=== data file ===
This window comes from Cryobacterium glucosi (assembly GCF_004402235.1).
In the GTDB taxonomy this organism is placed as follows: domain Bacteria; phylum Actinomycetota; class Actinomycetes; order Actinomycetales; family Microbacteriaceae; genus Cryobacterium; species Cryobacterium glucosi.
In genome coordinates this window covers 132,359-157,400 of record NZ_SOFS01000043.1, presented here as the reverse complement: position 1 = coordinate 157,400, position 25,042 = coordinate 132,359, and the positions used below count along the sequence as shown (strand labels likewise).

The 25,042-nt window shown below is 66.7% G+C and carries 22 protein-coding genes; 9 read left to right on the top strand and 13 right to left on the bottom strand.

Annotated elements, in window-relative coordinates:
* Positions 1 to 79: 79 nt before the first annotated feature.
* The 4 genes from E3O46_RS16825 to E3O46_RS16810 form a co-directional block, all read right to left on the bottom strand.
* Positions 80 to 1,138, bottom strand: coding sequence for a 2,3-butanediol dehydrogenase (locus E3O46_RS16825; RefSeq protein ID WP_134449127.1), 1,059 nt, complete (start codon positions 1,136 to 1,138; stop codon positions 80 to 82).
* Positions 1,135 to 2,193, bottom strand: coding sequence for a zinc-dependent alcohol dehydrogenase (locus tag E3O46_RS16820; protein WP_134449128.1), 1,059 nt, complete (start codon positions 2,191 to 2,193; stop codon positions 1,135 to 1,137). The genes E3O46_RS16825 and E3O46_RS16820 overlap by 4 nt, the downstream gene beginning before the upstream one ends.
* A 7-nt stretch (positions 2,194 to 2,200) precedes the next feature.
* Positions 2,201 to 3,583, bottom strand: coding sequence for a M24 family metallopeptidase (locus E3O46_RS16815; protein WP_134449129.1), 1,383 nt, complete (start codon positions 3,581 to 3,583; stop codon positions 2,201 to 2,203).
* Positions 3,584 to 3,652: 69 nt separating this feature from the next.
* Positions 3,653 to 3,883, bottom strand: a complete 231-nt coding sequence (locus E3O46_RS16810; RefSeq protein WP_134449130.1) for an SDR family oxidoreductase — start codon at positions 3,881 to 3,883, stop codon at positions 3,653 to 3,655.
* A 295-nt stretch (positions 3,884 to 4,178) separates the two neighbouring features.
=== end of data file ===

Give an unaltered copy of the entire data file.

This window comes from Cryobacterium glucosi (assembly GCF_004402235.1).
In the GTDB taxonomy this organism is placed as follows: domain Bacteria; phylum Actinomycetota; class Actinomycetes; order Actinomycetales; family Microbacteriaceae; genus Cryobacterium; species Cryobacterium glucosi.
In genome coordinates this window covers 132,359-157,400 of record NZ_SOFS01000043.1, presented here as the reverse complement: position 1 = coordinate 157,400, position 25,042 = coordinate 132,359, and the positions used below count along the sequence as shown (strand labels likewise).

The 25,042-nt window shown below is 66.7% G+C and carries 22 protein-coding genes; 9 read left to right on the top strand and 13 right to left on the bottom strand.

Annotated elements, in window-relative coordinates:
* Positions 1 to 79: 79 nt before the first annotated feature.
* The 4 genes from E3O46_RS16825 to E3O46_RS16810 form a co-directional block, all read right to left on the bottom strand.
* Positions 80 to 1,138, bottom strand: coding sequence for a 2,3-butanediol dehydrogenase (locus E3O46_RS16825; RefSeq protein ID WP_134449127.1), 1,059 nt, complete (start codon positions 1,136 to 1,138; stop codon positions 80 to 82).
* Positions 1,135 to 2,193, bottom strand: coding sequence for a zinc-dependent alcohol dehydrogenase (locus tag E3O46_RS16820; protein WP_134449128.1), 1,059 nt, complete (start codon positions 2,191 to 2,193; stop codon positions 1,135 to 1,137). The genes E3O46_RS16825 and E3O46_RS16820 overlap by 4 nt, the downstream gene beginning before the upstream one ends.
* A 7-nt stretch (positions 2,194 to 2,200) precedes the next feature.
* Positions 2,201 to 3,583, bottom strand: coding sequence for a M24 family metallopeptidase (locus E3O46_RS16815; protein WP_134449129.1), 1,383 nt, complete (start codon positions 3,581 to 3,583; stop codon positions 2,201 to 2,203).
* Positions 3,584 to 3,652: 69 nt separating this feature from the next.
* Positions 3,653 to 3,883, bottom strand: a complete 231-nt coding sequence (locus E3O46_RS16810; RefSeq protein WP_134449130.1) for an SDR family oxidoreductase — start codon at positions 3,881 to 3,883, stop codon at positions 3,653 to 3,655.
* A 295-nt stretch (positions 3,884 to 4,178) separates the two neighbouring features.